Closures of community pharmacies in deprived areas could be “catastrophic” and place an “untenable” burden on local GPs, leading health organisations have warned.
More than one in four people faced with a closure who would normally seek pharmacy advice first on common ailments would instead make an appointment with their GP practice, according to YouGov research commissioned for Dispensing Health Equality and published today by Pharmacy Voice. This rises to as many as four in five people in areas of high deprivation, such as Fleetwood in Lancashire, according to NHS research.
The government has indicated that its proposed funding cuts would lead to up to one in four community pharmacies closing. The Dispensing Health Equality report argues that an uplift in GP appointments is untenable in any part of the country, but especially so in those areas that find it difficult to attract GPs in the first place.
This will affect communities such as Fleetwood and Easington Lane, a former coal mining village where there is no GP surgery, and just one local pharmacy serving the needs of more than 2,000 people. The report urges the government to take note of this in context of its proposed funding cuts, and seeks reassurance that in both urban and rural areas of high deprivation access to this much needed community asset will be protected.
Dr Mark Spencer, a GP in Fleetwood Lancashire, co-chair, NHS Alliance, and himself a coal miner’s son, comments: “At a time when there is an entirely unacceptable widening gap in life expectancy between rich and poor, extreme pressure on GPs, and increasing public awareness of the role pharmacy is playing in delivering services to support public health, it would be catastrophic if the areas that most need it, are deprived of access to this crucial community asset. Easington Lane and Fleetwood are two cases in point.”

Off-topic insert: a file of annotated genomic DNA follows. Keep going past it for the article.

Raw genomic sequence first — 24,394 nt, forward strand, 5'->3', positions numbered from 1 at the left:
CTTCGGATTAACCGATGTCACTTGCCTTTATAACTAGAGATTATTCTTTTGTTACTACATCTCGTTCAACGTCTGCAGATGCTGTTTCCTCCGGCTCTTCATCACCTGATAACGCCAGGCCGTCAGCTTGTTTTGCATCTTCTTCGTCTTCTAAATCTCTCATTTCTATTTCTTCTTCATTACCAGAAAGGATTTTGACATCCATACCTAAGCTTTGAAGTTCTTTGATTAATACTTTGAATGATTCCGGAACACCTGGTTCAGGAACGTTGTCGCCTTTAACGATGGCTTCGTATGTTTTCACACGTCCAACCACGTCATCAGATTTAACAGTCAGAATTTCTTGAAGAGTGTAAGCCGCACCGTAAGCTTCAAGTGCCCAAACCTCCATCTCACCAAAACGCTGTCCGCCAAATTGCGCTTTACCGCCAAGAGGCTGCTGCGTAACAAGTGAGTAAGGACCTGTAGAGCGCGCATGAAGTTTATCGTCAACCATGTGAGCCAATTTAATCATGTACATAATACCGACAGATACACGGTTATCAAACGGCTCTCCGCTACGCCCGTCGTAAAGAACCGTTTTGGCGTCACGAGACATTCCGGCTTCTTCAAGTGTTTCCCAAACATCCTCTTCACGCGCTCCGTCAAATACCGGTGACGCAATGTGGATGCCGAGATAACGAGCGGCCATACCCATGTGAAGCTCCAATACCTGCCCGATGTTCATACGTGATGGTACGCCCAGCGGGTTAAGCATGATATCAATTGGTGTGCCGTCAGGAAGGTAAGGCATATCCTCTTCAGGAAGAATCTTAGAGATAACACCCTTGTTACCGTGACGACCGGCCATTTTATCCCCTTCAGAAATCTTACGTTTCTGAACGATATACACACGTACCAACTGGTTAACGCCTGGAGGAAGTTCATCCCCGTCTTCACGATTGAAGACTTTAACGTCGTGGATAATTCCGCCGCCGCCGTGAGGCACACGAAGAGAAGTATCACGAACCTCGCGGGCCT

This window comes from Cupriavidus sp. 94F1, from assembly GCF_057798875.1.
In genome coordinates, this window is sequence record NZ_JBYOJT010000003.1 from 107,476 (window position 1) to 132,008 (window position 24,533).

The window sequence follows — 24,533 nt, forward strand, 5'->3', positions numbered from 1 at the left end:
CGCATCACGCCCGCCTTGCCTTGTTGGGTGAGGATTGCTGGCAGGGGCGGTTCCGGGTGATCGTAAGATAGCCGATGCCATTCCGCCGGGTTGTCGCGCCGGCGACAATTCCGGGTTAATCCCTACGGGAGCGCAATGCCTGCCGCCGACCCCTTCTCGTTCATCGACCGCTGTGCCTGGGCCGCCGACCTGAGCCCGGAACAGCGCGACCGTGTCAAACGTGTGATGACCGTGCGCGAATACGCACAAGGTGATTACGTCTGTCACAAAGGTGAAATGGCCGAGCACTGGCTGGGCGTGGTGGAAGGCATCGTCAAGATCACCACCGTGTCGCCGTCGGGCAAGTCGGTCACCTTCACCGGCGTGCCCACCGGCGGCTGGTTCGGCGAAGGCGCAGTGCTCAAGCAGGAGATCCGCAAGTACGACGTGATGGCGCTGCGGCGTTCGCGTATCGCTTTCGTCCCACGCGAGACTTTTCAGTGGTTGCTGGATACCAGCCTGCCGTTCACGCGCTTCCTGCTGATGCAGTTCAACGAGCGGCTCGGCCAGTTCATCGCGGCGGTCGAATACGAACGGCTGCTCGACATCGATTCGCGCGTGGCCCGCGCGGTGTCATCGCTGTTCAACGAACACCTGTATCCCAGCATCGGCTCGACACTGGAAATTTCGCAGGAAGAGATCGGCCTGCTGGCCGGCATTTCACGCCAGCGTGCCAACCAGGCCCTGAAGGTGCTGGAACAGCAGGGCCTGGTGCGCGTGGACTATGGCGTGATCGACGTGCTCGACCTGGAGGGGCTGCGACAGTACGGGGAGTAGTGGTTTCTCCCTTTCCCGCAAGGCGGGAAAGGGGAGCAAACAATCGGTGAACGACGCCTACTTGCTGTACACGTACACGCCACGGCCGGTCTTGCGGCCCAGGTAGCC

Perspectives from Easington and Fleetwood are included in the report, which argues that “good health follows a social gradient: life expectancy increases according to postcode rather than genetic code”.
This comes into sharp focus after the age of 60, when the life expectancy gap is more than 30 years between those living in affluent areas and those living in deprived ones, according to research published last week by Cass Business School.
Described as the ‘inverse care law’, the country’s most deprived areas are frequently under-doctored, which can exacerbate health inequalities and life expectancy. Community pharmacy offers a ‘positive care law’. Local pharmacies, a health hub offering expert advice and support from highly trained healthcare professionals without an appointment, are within a 20-minute walk of almost 100 per cent of people. The government’s plans may adversely affect this positive care law.
Professor Rob Darracott, chief executive of Pharmacy Voice, said: “We should be outraged that there is now more than a 30-year life expectancy gap between our richest and poorest. And no general practice can afford to take on additional appointments to advise on common ailments that can be self-treated."